Sunday, April 23rd, 2017

PHH to host monthly dementia education serie

Posted: Friday, February 10, 2017

Parkview Huntington Hospital will host a monthly dementia education program series presented by the Alzheimer’s Association beginning in May. Programs in the five-month series are designed to provide a basic understanding of Alzheimer’s disease and other types of dementia, as well as equip participants with skills in communicating with, and understanding behaviors of, people who have dementia. Prevention tips for healthy aging will also be covered.

This free May to September education series is open to the public, as well as to caregivers and family members or friends of people who are living with dementia. The programs will take place on the second Wednesday of each month.

For many years, the hospital has hosted the Alzheimer’s Association’s monthly support group for caregivers on the second Wednesday from 10:30 a.m. to noon in the lower-level classrooms at 2001 Stults Road. The support group offers emotional and social support for people dealing with the special challenges of caring for someone with this type of dementia.

The May to September education program will take place immediately following the Alzheimer’s support group, from noon to 1:30 p.m. Participants at the education programs are welcome to purchase lunch in the Parkview Huntington HOSPITALity Café (just steps away from the classrooms) or bring lunch along with them. Trained community educators from the Alzheimer’s Association will present the monthly programs in a casual “lunch and learn” format.

May 10 - Know the 10 Signs: Early Detection Matters - This program provides an understanding of the difference between age-related memory loss and Alzheimer’s. Learn what to do if you or someone you know has signs of the disease. A video will introduce you to people who are in the early stages of dementia and follow their families, addressing fears and myths associated with Alzheimer’s.

June 14 - The Basics: Memory Loss, Dementia, and Alzheimer’s Disease - Learn the difference between normal age-related memory changes and more serious memory problems that should be evaluated by a medical professional. Topics include the common causes of memory loss, risk factors and the importance of an accurate diagnosis. A video of physicians, individuals with Alzheimer’s and caregivers will provide perspective.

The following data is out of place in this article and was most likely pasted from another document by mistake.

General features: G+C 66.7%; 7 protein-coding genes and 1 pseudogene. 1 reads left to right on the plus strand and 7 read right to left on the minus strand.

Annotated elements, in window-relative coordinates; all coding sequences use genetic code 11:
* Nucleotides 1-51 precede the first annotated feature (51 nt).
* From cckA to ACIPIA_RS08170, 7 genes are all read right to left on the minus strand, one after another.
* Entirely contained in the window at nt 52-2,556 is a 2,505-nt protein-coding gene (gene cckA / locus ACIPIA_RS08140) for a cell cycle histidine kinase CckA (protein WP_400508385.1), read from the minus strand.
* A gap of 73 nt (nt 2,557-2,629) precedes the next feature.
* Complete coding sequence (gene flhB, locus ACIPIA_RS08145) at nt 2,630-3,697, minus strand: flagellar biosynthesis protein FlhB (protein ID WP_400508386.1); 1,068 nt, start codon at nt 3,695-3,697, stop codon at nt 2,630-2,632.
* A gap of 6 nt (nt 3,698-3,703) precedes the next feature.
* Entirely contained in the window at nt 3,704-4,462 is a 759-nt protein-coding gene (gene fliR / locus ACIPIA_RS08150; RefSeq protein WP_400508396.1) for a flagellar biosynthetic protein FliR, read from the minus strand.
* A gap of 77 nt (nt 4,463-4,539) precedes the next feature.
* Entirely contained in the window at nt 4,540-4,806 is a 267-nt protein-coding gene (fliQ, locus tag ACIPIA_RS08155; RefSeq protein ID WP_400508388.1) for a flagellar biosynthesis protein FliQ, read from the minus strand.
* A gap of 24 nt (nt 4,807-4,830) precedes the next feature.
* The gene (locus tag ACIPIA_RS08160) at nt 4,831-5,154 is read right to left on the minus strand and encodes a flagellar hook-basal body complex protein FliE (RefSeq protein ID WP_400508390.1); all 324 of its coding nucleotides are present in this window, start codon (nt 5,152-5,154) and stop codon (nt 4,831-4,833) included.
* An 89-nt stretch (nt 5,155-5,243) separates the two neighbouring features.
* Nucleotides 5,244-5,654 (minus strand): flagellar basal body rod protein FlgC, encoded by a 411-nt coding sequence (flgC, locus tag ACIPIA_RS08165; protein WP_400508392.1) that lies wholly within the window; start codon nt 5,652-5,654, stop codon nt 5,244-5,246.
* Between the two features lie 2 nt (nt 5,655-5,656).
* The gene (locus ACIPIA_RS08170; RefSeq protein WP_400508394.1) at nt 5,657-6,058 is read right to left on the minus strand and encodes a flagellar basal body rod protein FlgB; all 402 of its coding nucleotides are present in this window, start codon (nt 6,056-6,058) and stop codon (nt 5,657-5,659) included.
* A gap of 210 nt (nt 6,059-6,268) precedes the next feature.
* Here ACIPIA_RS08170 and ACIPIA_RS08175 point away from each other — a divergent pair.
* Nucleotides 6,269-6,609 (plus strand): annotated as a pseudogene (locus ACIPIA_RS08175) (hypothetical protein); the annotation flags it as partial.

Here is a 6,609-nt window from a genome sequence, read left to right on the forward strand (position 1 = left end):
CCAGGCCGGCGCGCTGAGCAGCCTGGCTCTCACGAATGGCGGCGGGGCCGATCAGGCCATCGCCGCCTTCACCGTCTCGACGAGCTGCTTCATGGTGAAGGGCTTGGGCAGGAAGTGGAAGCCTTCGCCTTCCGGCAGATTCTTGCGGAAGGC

July 12 - Effective Communication Strategies - Communication involves more than talking and listening; it’s about sending and receiving messages through attitude, tone of voice, facial expressions and body language. As people with Alzheimer’s and other forms of dementia progress in their journey, and the ability to use words is lost, families need new ways to connect. Explore how communication takes place when someone has Alzheimer’s, learn to decode the verbal and behavioral messages delivered by someone with dementia, and identify strategies to help you connect and communicate at each stage of the disease.

August 9 - Understanding and Responding to Dementia-related Behaviors - Behavior is a powerful form of communication, and it’s one of the primary ways for people with dementia to communicate their needs and feelings as words become less accessible. However, some behaviors can present real challenges for caregivers to manage. Learn to decipher behavioral messages, identify common behavior triggers, and pick up strategies to help intervene with some of the most common behavioral challenges of Alzheimer’s.

September 12 - Healthy Living for your Brain and Body - Tips from the Latest Research - For centuries, we’ve known that the health of the brain and body are connected. But now, science is able to provide insights into how to make lifestyle choices that may help you keep your brain and body healthy as you age. Learn about research in the areas of diet and nutrition, exercise, cognitive activity and social engagement, and use hands-on tools to help you incorporate these recommendations into a plan for healthy aging.

For more information, contact Melanie Hull at (260) 355-3319.